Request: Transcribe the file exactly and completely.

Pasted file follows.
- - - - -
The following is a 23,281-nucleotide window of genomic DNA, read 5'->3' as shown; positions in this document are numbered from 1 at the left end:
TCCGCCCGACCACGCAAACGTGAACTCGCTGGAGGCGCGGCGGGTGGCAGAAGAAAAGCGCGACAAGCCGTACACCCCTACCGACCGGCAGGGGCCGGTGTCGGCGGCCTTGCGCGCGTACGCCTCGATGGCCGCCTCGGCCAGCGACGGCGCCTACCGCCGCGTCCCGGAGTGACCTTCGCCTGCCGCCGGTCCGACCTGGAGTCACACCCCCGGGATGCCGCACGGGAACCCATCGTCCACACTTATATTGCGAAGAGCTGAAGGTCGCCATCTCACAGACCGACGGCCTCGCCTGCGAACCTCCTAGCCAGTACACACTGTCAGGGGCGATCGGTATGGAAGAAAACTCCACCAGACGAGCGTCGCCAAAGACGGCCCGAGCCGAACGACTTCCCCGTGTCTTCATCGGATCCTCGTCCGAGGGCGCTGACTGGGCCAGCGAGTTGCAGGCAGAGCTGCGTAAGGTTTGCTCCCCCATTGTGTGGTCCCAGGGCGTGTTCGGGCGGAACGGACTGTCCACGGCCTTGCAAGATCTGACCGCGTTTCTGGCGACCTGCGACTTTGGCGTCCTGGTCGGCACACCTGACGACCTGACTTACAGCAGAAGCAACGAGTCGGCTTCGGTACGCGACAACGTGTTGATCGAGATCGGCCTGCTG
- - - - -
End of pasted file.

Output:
The following is a 23,281-nucleotide window of genomic DNA, read 5'->3' as shown; positions in this document are numbered from 1 at the left end:
TCCGCCCGACCACGCAAACGTGAACTCGCTGGAGGCGCGGCGGGTGGCAGAAGAAAAGCGCGACAAGCCGTACACCCCTACCGACCGGCAGGGGCCGGTGTCGGCGGCCTTGCGCGCGTACGCCTCGATGGCCGCCTCGGCCAGCGACGGCGCCTACCGCCGCGTCCCGGAGTGACCTTCGCCTGCCGCCGGTCCGACCTGGAGTCACACCCCCGGGATGCCGCACGGGAACCCATCGTCCACACTTATATTGCGAAGAGCTGAAGGTCGCCATCTCACAGACCGACGGCCTCGCCTGCGAACCTCCTAGCCAGTACACACTGTCAGGGGCGATCGGTATGGAAGAAAACTCCACCAGACGAGCGTCGCCAAAGACGGCCCGAGCCGAACGACTTCCCCGTGTCTTCATCGGATCCTCGTCCGAGGGCGCTGACTGGGCCAGCGAGTTGCAGGCAGAGCTGCGTAAGGTTTGCTCCCCCATTGTGTGGTCCCAGGGCGTGTTCGGGCGGAACGGACTGTCCACGGCCTTGCAAGATCTGACCGCGTTTCTGGCGACCTGCGACTTTGGCGTCCTGGTCGGCACACCTGACGACCTGACTTACAGCAGAAGCAACGAGTCGGCTTCGGTACGCGACAACGTGTTGATCGAGATCGGCCTGCTG